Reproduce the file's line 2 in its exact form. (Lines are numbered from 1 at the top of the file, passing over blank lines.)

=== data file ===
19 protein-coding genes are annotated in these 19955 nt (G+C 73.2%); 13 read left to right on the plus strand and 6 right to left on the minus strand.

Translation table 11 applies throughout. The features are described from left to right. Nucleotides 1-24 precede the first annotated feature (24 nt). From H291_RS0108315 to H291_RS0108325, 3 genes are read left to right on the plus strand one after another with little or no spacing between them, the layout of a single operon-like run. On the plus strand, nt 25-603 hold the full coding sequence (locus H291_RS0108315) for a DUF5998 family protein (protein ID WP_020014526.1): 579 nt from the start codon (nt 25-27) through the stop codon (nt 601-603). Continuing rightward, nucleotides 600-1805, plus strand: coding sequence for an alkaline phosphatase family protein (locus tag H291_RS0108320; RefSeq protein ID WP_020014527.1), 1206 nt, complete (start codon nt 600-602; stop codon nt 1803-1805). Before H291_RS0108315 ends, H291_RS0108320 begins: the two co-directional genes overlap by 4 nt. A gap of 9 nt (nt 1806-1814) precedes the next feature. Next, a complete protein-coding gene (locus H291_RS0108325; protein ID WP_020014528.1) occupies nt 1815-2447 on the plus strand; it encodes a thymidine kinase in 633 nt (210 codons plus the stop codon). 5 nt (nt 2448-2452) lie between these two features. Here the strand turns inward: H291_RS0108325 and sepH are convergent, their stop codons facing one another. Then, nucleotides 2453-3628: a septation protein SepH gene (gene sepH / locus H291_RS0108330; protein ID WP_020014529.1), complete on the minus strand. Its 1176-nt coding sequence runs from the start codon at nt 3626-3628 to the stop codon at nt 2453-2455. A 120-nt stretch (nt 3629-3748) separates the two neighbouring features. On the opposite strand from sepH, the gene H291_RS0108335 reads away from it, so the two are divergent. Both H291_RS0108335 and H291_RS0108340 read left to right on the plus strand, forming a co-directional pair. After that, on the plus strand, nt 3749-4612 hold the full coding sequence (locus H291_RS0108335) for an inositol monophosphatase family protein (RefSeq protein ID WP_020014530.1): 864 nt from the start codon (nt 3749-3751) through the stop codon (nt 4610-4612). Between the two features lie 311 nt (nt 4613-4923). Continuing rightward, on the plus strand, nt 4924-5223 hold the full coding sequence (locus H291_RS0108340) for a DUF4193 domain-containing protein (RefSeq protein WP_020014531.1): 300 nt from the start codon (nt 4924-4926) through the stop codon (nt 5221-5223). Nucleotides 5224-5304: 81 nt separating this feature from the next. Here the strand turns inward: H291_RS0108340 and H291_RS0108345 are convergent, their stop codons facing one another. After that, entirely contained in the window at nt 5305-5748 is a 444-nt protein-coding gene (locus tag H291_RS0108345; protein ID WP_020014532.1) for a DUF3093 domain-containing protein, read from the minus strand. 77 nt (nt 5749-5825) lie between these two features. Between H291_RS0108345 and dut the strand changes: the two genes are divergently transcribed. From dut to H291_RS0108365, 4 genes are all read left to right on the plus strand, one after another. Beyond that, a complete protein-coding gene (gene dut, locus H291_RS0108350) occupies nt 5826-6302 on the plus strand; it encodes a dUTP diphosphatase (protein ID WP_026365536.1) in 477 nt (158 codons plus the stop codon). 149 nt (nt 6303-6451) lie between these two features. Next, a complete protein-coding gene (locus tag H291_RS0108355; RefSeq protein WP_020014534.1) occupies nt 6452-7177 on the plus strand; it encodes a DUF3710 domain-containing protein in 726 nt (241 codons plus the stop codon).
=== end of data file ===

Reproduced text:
Translation table 11 applies throughout. The features are described from left to right. Nucleotides 1-24 precede the first annotated feature (24 nt). From H291_RS0108315 to H291_RS0108325, 3 genes are read left to right on the plus strand one after another with little or no spacing between them, the layout of a single operon-like run. On the plus strand, nt 25-603 hold the full coding sequence (locus H291_RS0108315) for a DUF5998 family protein (protein ID WP_020014526.1): 579 nt from the start codon (nt 25-27) through the stop codon (nt 601-603). Continuing rightward, nucleotides 600-1805, plus strand: coding sequence for an alkaline phosphatase family protein (locus tag H291_RS0108320; RefSeq protein ID WP_020014527.1), 1206 nt, complete (start codon nt 600-602; stop codon nt 1803-1805). Before H291_RS0108315 ends, H291_RS0108320 begins: the two co-directional genes overlap by 4 nt. A gap of 9 nt (nt 1806-1814) precedes the next feature. Next, a complete protein-coding gene (locus H291_RS0108325; protein ID WP_020014528.1) occupies nt 1815-2447 on the plus strand; it encodes a thymidine kinase in 633 nt (210 codons plus the stop codon). 5 nt (nt 2448-2452) lie between these two features. Here the strand turns inward: H291_RS0108325 and sepH are convergent, their stop codons facing one another. Then, nucleotides 2453-3628: a septation protein SepH gene (gene sepH / locus H291_RS0108330; protein ID WP_020014529.1), complete on the minus strand. Its 1176-nt coding sequence runs from the start codon at nt 3626-3628 to the stop codon at nt 2453-2455. A 120-nt stretch (nt 3629-3748) separates the two neighbouring features. On the opposite strand from sepH, the gene H291_RS0108335 reads away from it, so the two are divergent. Both H291_RS0108335 and H291_RS0108340 read left to right on the plus strand, forming a co-directional pair. After that, on the plus strand, nt 3749-4612 hold the full coding sequence (locus H291_RS0108335) for an inositol monophosphatase family protein (RefSeq protein ID WP_020014530.1): 864 nt from the start codon (nt 3749-3751) through the stop codon (nt 4610-4612). Between the two features lie 311 nt (nt 4613-4923). Continuing rightward, on the plus strand, nt 4924-5223 hold the full coding sequence (locus H291_RS0108340) for a DUF4193 domain-containing protein (RefSeq protein WP_020014531.1): 300 nt from the start codon (nt 4924-4926) through the stop codon (nt 5221-5223). Nucleotides 5224-5304: 81 nt separating this feature from the next. Here the strand turns inward: H291_RS0108340 and H291_RS0108345 are convergent, their stop codons facing one another. After that, entirely contained in the window at nt 5305-5748 is a 444-nt protein-coding gene (locus tag H291_RS0108345; protein ID WP_020014532.1) for a DUF3093 domain-containing protein, read from the minus strand. 77 nt (nt 5749-5825) lie between these two features. Between H291_RS0108345 and dut the strand changes: the two genes are divergently transcribed. From dut to H291_RS0108365, 4 genes are all read left to right on the plus strand, one after another. Beyond that, a complete protein-coding gene (gene dut, locus H291_RS0108350) occupies nt 5826-6302 on the plus strand; it encodes a dUTP diphosphatase (protein ID WP_026365536.1) in 477 nt (158 codons plus the stop codon). 149 nt (nt 6303-6451) lie between these two features. Next, a complete protein-coding gene (locus tag H291_RS0108355; RefSeq protein WP_020014534.1) occupies nt 6452-7177 on the plus strand; it encodes a DUF3710 domain-containing protein in 726 nt (241 codons plus the stop codon).